Wolke A, Meyers S, Adelsberg BR, Bottone EJ, Damsker B, Schwartz IS, et al. Mycobacterium avium-intracellulare-associated colitis in a patient with the acquired immunodeficiency syndrome. J Clin Gastroenterol. 1984;6(3):225–9.PubMedGoogle Scholar
  68. 68.
    Santangelo WC, Krejs GJ. Gastrointestinal manifestations of the acquired immunodeficiency syndrome. Am J Med Sci. 1986;292(5):328–34.PubMedCrossRefGoogle Scholar
  69. 69.
    Haddad FS, Ghossain A, Sawaya E, Nelson AR. Abdominal tuberculosis. Dis Colon Rectum. 1987;30(9):724–35.PubMedCrossRefGoogle Scholar
  70. 70.
    Rosengart TK, Coppa GF. Abdominal mycobacterial infections in immunocompromised patients. Am J Surg. 1990;159(1):125–31.PubMedCrossRefGoogle Scholar
  71. 71.
    Lange M, Klein EB, Kornfield H, Cooper LZ, Grieco MH. Cytomegalovirus isolation from healthy homosexual men. JAMA. 1984;252(14):1908–10.PubMedCrossRefGoogle Scholar
  72. 72.
    Foucar E, Mukai K, Foucar K, Sutherland DE, Van Buren CT. Colon ulceration in lethal cytomegalovirus infection. Am J Clin Pathol. 1981;76(6):788–801.PubMedCrossRefGoogle Scholar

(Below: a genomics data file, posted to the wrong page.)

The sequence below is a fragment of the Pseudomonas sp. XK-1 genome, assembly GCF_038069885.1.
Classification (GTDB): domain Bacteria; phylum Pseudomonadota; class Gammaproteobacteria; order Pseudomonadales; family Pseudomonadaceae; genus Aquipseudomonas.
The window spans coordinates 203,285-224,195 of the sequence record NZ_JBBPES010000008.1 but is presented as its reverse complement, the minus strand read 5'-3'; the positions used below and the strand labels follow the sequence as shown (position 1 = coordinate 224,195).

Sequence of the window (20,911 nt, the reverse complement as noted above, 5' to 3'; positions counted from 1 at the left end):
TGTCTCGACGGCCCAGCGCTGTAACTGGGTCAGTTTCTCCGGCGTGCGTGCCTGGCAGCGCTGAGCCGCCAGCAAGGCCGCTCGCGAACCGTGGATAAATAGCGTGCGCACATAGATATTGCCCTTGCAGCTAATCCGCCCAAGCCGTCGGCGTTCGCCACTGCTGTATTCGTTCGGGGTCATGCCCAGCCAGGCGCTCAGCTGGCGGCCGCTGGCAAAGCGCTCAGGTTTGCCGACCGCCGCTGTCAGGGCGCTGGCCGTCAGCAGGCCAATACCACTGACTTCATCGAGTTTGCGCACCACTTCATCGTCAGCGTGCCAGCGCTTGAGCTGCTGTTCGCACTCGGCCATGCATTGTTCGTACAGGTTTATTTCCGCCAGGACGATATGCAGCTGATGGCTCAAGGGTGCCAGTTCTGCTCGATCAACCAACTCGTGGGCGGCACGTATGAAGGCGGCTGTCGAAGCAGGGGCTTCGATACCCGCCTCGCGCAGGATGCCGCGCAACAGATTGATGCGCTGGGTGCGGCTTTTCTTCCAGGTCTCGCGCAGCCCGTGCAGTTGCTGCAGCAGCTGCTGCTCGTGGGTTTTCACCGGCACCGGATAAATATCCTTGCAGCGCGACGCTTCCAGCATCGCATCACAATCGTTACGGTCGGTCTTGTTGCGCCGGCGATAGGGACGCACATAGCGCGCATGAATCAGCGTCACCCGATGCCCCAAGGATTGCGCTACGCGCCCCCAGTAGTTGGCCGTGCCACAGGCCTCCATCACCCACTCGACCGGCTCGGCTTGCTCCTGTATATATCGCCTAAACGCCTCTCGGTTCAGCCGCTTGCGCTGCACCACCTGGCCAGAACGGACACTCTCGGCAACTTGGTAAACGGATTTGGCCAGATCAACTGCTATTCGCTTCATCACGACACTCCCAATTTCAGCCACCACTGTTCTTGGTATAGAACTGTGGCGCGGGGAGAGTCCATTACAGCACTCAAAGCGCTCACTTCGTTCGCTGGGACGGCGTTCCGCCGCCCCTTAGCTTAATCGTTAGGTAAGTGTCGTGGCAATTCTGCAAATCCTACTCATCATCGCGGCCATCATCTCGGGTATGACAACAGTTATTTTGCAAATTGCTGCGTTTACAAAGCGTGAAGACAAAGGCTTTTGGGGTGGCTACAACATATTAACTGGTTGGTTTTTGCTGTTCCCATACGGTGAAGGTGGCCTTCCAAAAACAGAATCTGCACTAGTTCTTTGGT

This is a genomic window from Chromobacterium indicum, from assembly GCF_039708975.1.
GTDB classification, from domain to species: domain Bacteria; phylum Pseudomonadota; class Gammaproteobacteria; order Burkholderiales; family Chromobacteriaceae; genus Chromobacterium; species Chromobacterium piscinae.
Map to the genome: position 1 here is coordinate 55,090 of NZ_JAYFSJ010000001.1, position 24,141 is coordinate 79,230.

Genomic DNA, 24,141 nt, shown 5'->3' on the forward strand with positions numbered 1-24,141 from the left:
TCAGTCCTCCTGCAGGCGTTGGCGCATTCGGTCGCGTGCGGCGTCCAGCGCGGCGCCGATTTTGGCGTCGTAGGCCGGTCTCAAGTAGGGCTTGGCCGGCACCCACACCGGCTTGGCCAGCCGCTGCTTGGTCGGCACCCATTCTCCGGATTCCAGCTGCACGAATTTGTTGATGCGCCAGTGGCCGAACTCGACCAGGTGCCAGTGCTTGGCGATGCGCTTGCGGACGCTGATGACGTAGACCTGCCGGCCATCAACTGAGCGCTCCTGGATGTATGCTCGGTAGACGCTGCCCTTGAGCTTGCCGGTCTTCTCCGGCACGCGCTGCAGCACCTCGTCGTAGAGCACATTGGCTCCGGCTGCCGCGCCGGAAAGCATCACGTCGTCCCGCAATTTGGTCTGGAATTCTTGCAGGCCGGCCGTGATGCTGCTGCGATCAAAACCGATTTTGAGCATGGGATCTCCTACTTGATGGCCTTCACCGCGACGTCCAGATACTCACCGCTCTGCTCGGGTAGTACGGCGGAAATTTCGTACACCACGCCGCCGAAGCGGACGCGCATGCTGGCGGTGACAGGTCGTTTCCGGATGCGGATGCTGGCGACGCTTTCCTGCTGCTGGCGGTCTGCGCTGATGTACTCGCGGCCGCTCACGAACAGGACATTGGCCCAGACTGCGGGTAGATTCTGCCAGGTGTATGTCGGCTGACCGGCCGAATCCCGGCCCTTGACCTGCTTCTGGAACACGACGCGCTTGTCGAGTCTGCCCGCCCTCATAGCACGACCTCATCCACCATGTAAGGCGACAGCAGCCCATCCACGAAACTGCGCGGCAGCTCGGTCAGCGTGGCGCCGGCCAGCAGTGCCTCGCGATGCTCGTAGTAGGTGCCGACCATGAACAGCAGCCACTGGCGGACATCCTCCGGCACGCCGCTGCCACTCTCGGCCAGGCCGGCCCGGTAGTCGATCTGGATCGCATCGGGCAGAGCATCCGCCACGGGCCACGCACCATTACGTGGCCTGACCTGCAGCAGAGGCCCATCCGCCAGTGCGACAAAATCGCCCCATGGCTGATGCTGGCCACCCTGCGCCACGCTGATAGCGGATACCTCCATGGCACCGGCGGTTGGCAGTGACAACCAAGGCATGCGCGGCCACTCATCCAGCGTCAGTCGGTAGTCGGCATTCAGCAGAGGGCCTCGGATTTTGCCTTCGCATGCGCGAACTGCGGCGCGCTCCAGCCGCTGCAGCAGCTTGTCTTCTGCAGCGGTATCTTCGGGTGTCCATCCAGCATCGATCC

73. 73.
    Pomerantz MB, Marr JS, Goldman WD. Amebiasis in New York City 1958--1978: identification of the male homosexual high risk population. Bull N Y Acad Med. 1980;56(2):232–44.PubMedPubMedCentralGoogle Scholar
  74. 74.
    William DC, Shookhoff HB, Felman YM, DeRamos SW. High rates of enteric protozoal infections in selected homosexual men attending a venereal disease clinic. Sex Transm Dis. 1978;5(4):155–7.PubMedCrossRefGoogle Scholar
  75. 75.
    Phillips SC, Mildvan D, William DC, Gelb AM, White MC. Sexual transmission of enteric protozoa and helminths in a venereal-disease-clinic population. N Engl J Med. 1981;305(11):603–6.PubMedCrossRefGoogle Scholar